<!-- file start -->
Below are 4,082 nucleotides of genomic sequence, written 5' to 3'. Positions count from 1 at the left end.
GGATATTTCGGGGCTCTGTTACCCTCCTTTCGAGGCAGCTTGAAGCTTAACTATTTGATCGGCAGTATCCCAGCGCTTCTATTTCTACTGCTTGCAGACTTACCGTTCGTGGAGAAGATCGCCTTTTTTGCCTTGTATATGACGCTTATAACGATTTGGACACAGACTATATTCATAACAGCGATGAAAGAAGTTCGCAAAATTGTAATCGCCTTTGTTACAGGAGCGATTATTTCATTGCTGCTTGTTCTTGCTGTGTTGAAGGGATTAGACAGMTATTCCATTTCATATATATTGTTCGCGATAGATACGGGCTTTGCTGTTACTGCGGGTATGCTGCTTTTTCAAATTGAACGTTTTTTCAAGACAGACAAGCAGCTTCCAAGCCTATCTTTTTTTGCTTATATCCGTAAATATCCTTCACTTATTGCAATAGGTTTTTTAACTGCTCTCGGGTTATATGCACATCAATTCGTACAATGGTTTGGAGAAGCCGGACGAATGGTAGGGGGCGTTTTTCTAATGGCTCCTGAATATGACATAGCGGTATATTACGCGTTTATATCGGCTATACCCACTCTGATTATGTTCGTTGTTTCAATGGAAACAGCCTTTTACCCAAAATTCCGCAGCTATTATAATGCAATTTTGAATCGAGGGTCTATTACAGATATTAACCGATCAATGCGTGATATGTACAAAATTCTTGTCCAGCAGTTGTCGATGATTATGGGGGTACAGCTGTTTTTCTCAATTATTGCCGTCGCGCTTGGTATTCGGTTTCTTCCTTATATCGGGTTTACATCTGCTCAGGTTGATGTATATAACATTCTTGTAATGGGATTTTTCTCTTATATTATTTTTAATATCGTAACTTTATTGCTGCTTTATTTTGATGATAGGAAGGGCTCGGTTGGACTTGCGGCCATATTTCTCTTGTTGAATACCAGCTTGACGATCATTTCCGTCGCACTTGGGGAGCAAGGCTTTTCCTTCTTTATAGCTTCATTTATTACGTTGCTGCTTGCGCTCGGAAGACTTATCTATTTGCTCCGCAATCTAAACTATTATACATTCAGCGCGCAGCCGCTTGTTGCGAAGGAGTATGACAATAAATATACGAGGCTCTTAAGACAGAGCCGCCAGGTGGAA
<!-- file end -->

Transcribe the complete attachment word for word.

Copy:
Below are 4,082 nucleotides of genomic sequence, written 5' to 3'. Positions count from 1 at the left end.
GGATATTTCGGGGCTCTGTTACCCTCCTTTCGAGGCAGCTTGAAGCTTAACTATTTGATCGGCAGTATCCCAGCGCTTCTATTTCTACTGCTTGCAGACTTACCGTTCGTGGAGAAGATCGCCTTTTTTGCCTTGTATATGACGCTTATAACGATTTGGACACAGACTATATTCATAACAGCGATGAAAGAAGTTCGCAAAATTGTAATCGCCTTTGTTACAGGAGCGATTATTTCATTGCTGCTTGTTCTTGCTGTGTTGAAGGGATTAGACAGMTATTCCATTTCATATATATTGTTCGCGATAGATACGGGCTTTGCTGTTACTGCGGGTATGCTGCTTTTTCAAATTGAACGTTTTTTCAAGACAGACAAGCAGCTTCCAAGCCTATCTTTTTTTGCTTATATCCGTAAATATCCTTCACTTATTGCAATAGGTTTTTTAACTGCTCTCGGGTTATATGCACATCAATTCGTACAATGGTTTGGAGAAGCCGGACGAATGGTAGGGGGCGTTTTTCTAATGGCTCCTGAATATGACATAGCGGTATATTACGCGTTTATATCGGCTATACCCACTCTGATTATGTTCGTTGTTTCAATGGAAACAGCCTTTTACCCAAAATTCCGCAGCTATTATAATGCAATTTTGAATCGAGGGTCTATTACAGATATTAACCGATCAATGCGTGATATGTACAAAATTCTTGTCCAGCAGTTGTCGATGATTATGGGGGTACAGCTGTTTTTCTCAATTATTGCCGTCGCGCTTGGTATTCGGTTTCTTCCTTATATCGGGTTTACATCTGCTCAGGTTGATGTATATAACATTCTTGTAATGGGATTTTTCTCTTATATTATTTTTAATATCGTAACTTTATTGCTGCTTTATTTTGATGATAGGAAGGGCTCGGTTGGACTTGCGGCCATATTTCTCTTGTTGAATACCAGCTTGACGATCATTTCCGTCGCACTTGGGGAGCAAGGCTTTTCCTTCTTTATAGCTTCATTTATTACGTTGCTGCTTGCGCTCGGAAGACTTATCTATTTGCTCCGCAATCTAAACTATTATACATTCAGCGCGCAGCCGCTTGTTGCGAAGGAGTATGACAATAAATATACGAGGCTCTTAAGACAGAGCCGCCAGGTGGAA